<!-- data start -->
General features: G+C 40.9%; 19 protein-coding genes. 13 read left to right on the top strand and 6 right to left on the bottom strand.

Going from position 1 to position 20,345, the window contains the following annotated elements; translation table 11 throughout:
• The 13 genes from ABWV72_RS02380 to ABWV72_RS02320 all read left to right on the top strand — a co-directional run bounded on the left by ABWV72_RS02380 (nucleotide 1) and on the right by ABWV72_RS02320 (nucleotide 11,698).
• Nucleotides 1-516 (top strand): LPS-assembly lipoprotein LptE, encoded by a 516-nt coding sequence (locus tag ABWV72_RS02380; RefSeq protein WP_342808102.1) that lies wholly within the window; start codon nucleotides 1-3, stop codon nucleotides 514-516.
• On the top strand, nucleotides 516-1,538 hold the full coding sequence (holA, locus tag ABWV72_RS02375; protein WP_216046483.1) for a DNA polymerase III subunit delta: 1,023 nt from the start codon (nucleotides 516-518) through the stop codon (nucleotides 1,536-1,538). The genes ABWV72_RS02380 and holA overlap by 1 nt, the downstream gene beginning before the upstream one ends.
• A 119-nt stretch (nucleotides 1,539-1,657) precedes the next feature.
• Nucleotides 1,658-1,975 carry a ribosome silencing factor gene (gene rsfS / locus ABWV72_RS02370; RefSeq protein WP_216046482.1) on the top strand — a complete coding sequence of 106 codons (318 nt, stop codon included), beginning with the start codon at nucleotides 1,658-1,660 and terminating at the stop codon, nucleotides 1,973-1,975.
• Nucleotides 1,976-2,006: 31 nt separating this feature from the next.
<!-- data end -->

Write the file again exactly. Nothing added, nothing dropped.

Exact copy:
General features: G+C 40.9%; 19 protein-coding genes. 13 read left to right on the top strand and 6 right to left on the bottom strand.

Going from position 1 to position 20,345, the window contains the following annotated elements; translation table 11 throughout:
• The 13 genes from ABWV72_RS02380 to ABWV72_RS02320 all read left to right on the top strand — a co-directional run bounded on the left by ABWV72_RS02380 (nucleotide 1) and on the right by ABWV72_RS02320 (nucleotide 11,698).
• Nucleotides 1-516 (top strand): LPS-assembly lipoprotein LptE, encoded by a 516-nt coding sequence (locus tag ABWV72_RS02380; RefSeq protein WP_342808102.1) that lies wholly within the window; start codon nucleotides 1-3, stop codon nucleotides 514-516.
• On the top strand, nucleotides 516-1,538 hold the full coding sequence (holA, locus tag ABWV72_RS02375; protein WP_216046483.1) for a DNA polymerase III subunit delta: 1,023 nt from the start codon (nucleotides 516-518) through the stop codon (nucleotides 1,536-1,538). The genes ABWV72_RS02380 and holA overlap by 1 nt, the downstream gene beginning before the upstream one ends.
• A 119-nt stretch (nucleotides 1,539-1,657) precedes the next feature.
• Nucleotides 1,658-1,975 carry a ribosome silencing factor gene (gene rsfS / locus ABWV72_RS02370; RefSeq protein WP_216046482.1) on the top strand — a complete coding sequence of 106 codons (318 nt, stop codon included), beginning with the start codon at nucleotides 1,658-1,660 and terminating at the stop codon, nucleotides 1,973-1,975.
• Nucleotides 1,976-2,006: 31 nt separating this feature from the next.